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Home arrow Obituaries arrow MC Ranch tour showcases sustainable forestry

MC Ranch tour showcases sustainable forestry

The MC Ranch crew loads tree limbs into a chipper during an equipment demonstration last Thursday. A tour of the property highlighted sustainable forestry practices at the historical ranch owned by 2010 Oregon Tree Farmer of the Year Harry Merlo. BILL RAUTENSTRAUCH / The Observer
The MC Ranch crew loads tree limbs into a chipper during an equipment demonstration last Thursday. A tour of the property highlighted sustainable forestry practices at the historical ranch owned by 2010 Oregon Tree Farmer of the Year Harry Merlo. BILL RAUTENSTRAUCH / The Observer

Harry Merlo threw a party last Thursday, inviting about 300 people to help him celebrate the success of his MC Ranch.

Merlo, former CEO of Louisiana Pacific Corp, founder of the World Forestry Institute and winner of the Oregon Tree Farm System’s 2010 Tree Farmer of the Year Award, told the crowd that the ranch isn’t a big money-maker.

But money, he said, isn’t what it’s all about.

“The cash flow around here hasn’t been that good but the value has gone up by millions,” he said at a stop during a tour around the 12,000-acre spread. “What I care about is that it’s a better place for my grandchildren, the community, all the people who come along later. There’s no estimate in my mind on how much that is worth.”

Few people argue with the statement that the Merlo Corp. Ranch, along Oregon Highway 244 southwest of La Grande, sets an example for sustainable forestry. But it wasn’t always like that.

When Merlo first leased the property from an industrial owner a decade ago, it had more than a century of hard agricultural and industrial use behind it and showed many signs of not-so-conscientious forestry practices.

During a bus tour Thursday, Ranch Manager Rex  Christianson told how Merlo leased the property in 1996, purchased the land in 2000 and the timber in 2002. From the start, Merlo and his team meant to improve conditions.

Christianson and a crew including two full-time and one part-time worker, plus a couple of high school students in season, have focused efforts on turning the ranch into a healthy, diversified operation, with an accent on smart forest management.

“Our biggest issue is trying to get this back to sustainable on the timber end,” Christianson said.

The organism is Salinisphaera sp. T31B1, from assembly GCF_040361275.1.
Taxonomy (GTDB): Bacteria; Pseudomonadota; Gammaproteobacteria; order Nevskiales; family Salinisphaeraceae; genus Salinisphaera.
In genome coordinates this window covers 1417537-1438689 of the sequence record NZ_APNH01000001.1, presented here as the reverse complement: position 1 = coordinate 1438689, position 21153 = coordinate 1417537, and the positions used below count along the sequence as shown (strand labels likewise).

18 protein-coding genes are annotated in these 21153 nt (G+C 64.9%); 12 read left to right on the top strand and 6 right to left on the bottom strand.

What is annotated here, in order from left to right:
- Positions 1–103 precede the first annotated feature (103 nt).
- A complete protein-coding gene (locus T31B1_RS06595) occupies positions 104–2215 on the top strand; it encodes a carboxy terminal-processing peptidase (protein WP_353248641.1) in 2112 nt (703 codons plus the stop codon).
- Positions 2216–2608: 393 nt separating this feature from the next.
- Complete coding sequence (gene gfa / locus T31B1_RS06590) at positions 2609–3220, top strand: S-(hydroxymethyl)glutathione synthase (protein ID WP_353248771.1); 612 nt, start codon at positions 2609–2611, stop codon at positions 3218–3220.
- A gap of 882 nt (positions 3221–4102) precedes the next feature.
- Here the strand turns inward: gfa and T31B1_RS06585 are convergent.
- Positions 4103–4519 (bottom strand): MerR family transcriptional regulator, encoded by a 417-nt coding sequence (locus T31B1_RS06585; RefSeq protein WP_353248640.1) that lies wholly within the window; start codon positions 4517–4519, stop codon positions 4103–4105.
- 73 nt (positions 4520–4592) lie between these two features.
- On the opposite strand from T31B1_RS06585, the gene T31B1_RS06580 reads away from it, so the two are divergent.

About five years ago, Merlo started a program of selective harvesting to remove dead and insect-damaged trees. Much of the timber taken down was chipped into biomass for facilities including the Enterprise School District’s boiler.

Besides biomass production, sustainable practices introduced and still in use at the ranch include the mulching of debris left at contract logging sites.

When trees are harvested, their tops are fed into a chipper for the biomass, and the limbs and other debris are turned into mulch and spread over the ground. The mulch cuts forest fire danger, and helps with reforestation. 

Christianson said the ranch is doing more than a fair job of raising up new trees.

“We’re getting about an 85 percent survival rate,” he said.

The MC includes 8,500 timbered acres and plenty of open pasture for cattle. According to Christianson, about 300 pairs of cows graze on the property.

Christianson said wildlife thrives as well. For one thing, he estimated the presence of about 450 resident elk, a number well up from the time Merlo first took over the property.

Thursday’s tour took people along dirt roads past historical features including tall spring board-notched stumps that hark back to the days when loggers harvested trees with axes and cross-cut saws. Spring boards were mounted as platforms for the men to stand on.

The history of mining on the property isn’t well-defined, but it is known that mining of some kind took place generations ago. There is a hand-dug mining ditch on the ranch, and also some tailings.

As another point of historical interest, tour guides talked about giant Western larch trees on the property. Even though the ranch was extensively logged in the past, many old-growth larch trees remain.

The tour, which included stops for equipment demonstrations, followed a road up Yee Haw Hill, an obstacle that has posed problems for logging crews.

During one recent winter, logging was halted because of icy conditions on the hill. Since then, the road has been reconstructed, with the grade reduced. Now it is passable to trucks and equipment throughout the year.

Thursday’s event, which included a catered chuck-wagon-style meal at the end, was held mainly to celebrate Merlo’s 2010 award. It also called attention to his efforts to further forestry education.

With his lifetime of experience in the logging industry, Merlo is the founder of the World Forestry Institute, a component of the World Forestry Center in Portland.

The institute supports the exchange of forestry information across international lines. At its heart is a fellowship program that brings young forestry and forest products professionals from around the world to Portland. They work at the institute for periods of six to 12 months.

Tours of the MC Ranch are regular occurrences for WFI fellows. About a dozen, from countries including Australia, Nigeria and China, came to the MC Ranch event last week.

Rick Wagner of the Oregon Department of Forestry praised Merlo for the role he plays in forestry education.

“This is not only a working ranch, but a living classroom,” Wagner said.

Prior to winning the statewide award, the Union County Chamber of Commerce named Merlo the 2010 Union County Tree Farmer of the Year.

 

 
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